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Amaryl of Boulette's Larder: she's up to interesting things at the larder!

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The Apple Farm: masters at 'value added product' , three words that give me the horrors. I'm thrilled THEY do it, but I'm not the farm wife who longs to stay home and fuss with the best apple butter/pumpkin butter/pumpkin juice/pickled beet recipe, then once perfected make hundreds of jars a week. There's a space for everyone on the universe, right?

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name that vegetable: (Gifted Gourmet, where are you?? :biggrin: )

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more Boulette's Larder: They have windows in their cooler so passersby in the building can see things in their cooler on special 'display'. (here's some of our broccoli romanesco)

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Dirty Girl Produce: started by our friend the ever pumped Jane, it's now owned and run by Surfer Joe. Rumours abound that Dirty Girl sells next to Happy Boy at the Berkeley market, but I"ve not been there so I've not confirmed it.

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And more from Saturday: I think it's going to take quite a little while for me to catch up from this marathon weekend.

This is a view from around the corner from our stall, it's understandable why 'tourists' love this destination so much, it's too bad for me they don't want to buy CHARD. Slanted Door just bought 35 # broccoli romanesco, the tourists can eat our vegetables prepared by the pros.

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There are two excellent sources for Mexican food at the Saturday market:

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and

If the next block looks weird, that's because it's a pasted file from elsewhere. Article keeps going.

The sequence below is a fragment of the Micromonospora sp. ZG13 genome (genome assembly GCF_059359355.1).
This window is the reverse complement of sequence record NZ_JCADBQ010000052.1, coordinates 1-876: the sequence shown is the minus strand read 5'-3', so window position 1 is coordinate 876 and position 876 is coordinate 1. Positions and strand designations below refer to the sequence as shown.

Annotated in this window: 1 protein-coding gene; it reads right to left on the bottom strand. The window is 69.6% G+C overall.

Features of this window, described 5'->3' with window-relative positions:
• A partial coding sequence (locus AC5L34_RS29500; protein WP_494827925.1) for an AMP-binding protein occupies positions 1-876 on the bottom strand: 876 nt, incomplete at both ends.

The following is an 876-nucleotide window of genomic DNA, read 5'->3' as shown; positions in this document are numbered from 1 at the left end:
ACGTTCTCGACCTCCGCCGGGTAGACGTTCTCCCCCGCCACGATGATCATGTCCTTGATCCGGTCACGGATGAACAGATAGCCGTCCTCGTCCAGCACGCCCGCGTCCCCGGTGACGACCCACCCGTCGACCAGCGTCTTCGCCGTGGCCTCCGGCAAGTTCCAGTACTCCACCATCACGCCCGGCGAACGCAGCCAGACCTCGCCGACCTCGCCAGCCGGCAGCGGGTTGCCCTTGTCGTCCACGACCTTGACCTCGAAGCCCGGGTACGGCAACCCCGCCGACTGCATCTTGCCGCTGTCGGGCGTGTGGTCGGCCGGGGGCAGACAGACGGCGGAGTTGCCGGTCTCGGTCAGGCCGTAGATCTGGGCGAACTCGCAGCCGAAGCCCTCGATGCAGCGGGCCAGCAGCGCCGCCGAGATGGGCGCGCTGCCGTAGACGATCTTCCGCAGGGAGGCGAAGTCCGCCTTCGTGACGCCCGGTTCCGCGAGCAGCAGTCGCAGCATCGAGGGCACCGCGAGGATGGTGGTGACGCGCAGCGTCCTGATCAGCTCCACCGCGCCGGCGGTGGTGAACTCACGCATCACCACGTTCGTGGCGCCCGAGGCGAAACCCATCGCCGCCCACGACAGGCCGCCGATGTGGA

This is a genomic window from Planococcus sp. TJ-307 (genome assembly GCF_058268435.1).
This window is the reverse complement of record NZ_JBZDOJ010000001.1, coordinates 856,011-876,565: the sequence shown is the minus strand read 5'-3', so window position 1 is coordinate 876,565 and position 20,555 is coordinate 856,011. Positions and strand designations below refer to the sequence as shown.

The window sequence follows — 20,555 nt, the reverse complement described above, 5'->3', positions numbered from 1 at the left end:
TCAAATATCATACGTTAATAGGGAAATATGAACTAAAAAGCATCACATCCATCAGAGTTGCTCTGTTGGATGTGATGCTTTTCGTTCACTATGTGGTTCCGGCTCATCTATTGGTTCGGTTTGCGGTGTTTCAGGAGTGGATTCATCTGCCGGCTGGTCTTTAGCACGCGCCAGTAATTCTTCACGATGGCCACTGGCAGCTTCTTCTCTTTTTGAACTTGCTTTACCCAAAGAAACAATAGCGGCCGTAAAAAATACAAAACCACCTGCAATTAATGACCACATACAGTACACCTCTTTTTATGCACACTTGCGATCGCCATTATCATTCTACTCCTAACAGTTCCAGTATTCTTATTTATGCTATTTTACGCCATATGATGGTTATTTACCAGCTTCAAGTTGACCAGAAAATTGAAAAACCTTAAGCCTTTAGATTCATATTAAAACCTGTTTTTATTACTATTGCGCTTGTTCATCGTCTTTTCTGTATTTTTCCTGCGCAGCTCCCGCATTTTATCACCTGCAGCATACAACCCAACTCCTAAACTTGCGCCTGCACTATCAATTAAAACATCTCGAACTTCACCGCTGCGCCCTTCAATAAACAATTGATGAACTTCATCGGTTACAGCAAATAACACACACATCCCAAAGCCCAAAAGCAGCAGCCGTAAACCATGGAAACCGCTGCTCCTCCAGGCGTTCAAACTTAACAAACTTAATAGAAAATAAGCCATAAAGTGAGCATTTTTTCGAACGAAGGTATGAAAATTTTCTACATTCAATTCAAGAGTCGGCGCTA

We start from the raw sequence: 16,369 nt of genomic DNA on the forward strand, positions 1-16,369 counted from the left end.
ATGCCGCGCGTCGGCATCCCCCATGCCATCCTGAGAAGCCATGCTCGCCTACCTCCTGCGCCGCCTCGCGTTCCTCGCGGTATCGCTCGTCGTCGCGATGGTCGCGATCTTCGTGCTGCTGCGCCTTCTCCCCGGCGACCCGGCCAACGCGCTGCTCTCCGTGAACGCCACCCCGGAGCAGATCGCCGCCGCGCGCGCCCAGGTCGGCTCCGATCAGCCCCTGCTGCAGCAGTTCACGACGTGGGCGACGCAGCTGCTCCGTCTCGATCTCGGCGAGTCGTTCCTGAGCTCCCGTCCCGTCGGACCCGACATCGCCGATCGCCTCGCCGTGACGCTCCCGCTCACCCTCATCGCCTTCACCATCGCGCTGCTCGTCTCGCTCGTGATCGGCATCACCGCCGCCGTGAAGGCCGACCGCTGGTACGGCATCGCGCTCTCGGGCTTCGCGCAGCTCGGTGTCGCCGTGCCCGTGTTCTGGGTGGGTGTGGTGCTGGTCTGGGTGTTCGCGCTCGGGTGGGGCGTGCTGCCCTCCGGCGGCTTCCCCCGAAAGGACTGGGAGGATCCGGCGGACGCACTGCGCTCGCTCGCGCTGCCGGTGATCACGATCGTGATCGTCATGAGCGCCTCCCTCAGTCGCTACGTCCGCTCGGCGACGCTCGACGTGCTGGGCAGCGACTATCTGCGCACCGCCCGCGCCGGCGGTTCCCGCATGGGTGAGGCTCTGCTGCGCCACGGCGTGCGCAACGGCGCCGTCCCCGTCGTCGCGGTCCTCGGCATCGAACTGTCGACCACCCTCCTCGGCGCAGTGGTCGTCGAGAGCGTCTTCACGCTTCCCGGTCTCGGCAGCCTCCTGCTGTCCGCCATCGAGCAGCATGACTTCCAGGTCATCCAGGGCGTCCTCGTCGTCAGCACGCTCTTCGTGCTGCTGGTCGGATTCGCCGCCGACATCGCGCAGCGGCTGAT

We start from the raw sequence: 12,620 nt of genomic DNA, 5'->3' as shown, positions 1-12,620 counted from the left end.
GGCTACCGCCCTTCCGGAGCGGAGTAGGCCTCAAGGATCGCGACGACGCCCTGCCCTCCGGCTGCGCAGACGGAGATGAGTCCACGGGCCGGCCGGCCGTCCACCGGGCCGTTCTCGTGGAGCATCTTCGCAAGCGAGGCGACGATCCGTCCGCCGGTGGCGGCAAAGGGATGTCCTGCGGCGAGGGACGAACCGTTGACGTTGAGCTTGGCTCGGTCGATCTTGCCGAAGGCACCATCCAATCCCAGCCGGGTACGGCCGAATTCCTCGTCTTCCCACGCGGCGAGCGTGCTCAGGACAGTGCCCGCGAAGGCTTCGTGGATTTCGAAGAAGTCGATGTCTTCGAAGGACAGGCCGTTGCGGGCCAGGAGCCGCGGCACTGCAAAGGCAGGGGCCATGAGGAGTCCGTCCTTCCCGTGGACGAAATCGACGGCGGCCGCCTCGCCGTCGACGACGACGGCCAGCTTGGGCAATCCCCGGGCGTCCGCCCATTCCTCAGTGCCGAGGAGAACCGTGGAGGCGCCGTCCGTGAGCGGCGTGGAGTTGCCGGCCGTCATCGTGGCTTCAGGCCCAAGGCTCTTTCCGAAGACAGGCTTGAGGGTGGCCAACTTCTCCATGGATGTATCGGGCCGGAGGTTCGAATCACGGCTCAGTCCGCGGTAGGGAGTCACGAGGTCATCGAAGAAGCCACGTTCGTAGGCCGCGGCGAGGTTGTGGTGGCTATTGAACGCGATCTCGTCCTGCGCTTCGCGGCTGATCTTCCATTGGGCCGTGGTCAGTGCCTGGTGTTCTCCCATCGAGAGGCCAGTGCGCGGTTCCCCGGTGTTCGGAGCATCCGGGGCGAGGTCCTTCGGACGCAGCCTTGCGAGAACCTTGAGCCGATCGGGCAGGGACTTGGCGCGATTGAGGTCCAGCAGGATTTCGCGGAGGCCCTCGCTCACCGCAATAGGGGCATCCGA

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One's "in the building" (mijita) and one's 'outside, in the back' (primavera) like us. So here's the deal as I see it: the Ferry Building Marketplace is the upscale foodcourt so much of the food press has commented on in the last couple of years. Mijita, Boulette's Larder, Slanted Door, our mushroom friends Far West Fungi, Scharffen Berger chocolotes, etc. all have shops 'in the building'. They are there 7 days a week and pay dearly for the privelege I'm certain. ALSO on Saturdays there is one great big also upscale real live with farmers and everything FARMERS MARKET, outside, in the sun or rain, whichever the SF Bay is choosing that day. 2 days ago it was sunny but very nippy chilly, all day.

another inside the building shot:

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our radishes and a bit of broccoli:

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Pickles from Happy Girl Kitchen: We've known Todd and Jordan quite a while....

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I still have a few more but it's time to go be gymnastics mom, finish up washing some wine glasses, I'll be back later today.

cg

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Hi Chardgirl, thank you for all the wonderful photos and commentary.

I loved seeing some of the mole prep. At your big cookout on Sunday how was the mole served? Was is a sauce for the goat or some other meat or was it served on its own?

Was it warm enough to sit outside down there or did you have to squeeze inside? (I was up in Berkeley for most of the day and it was crystal clear but pretty nippy there!)

"Under the dusty almond trees, ... stalls were set up which sold banana liquor, rolls, blood puddings, chopped fried meat, meat pies, sausage, yucca breads, crullers, buns, corn breads, puff pastes, longanizas, tripes, coconut nougats, rum toddies, along with all sorts of trifles, gewgaws, trinkets, and knickknacks, and cockfights and lottery tickets."

-- Gabriel Garcia Marquez, 1962 "Big Mama's Funeral"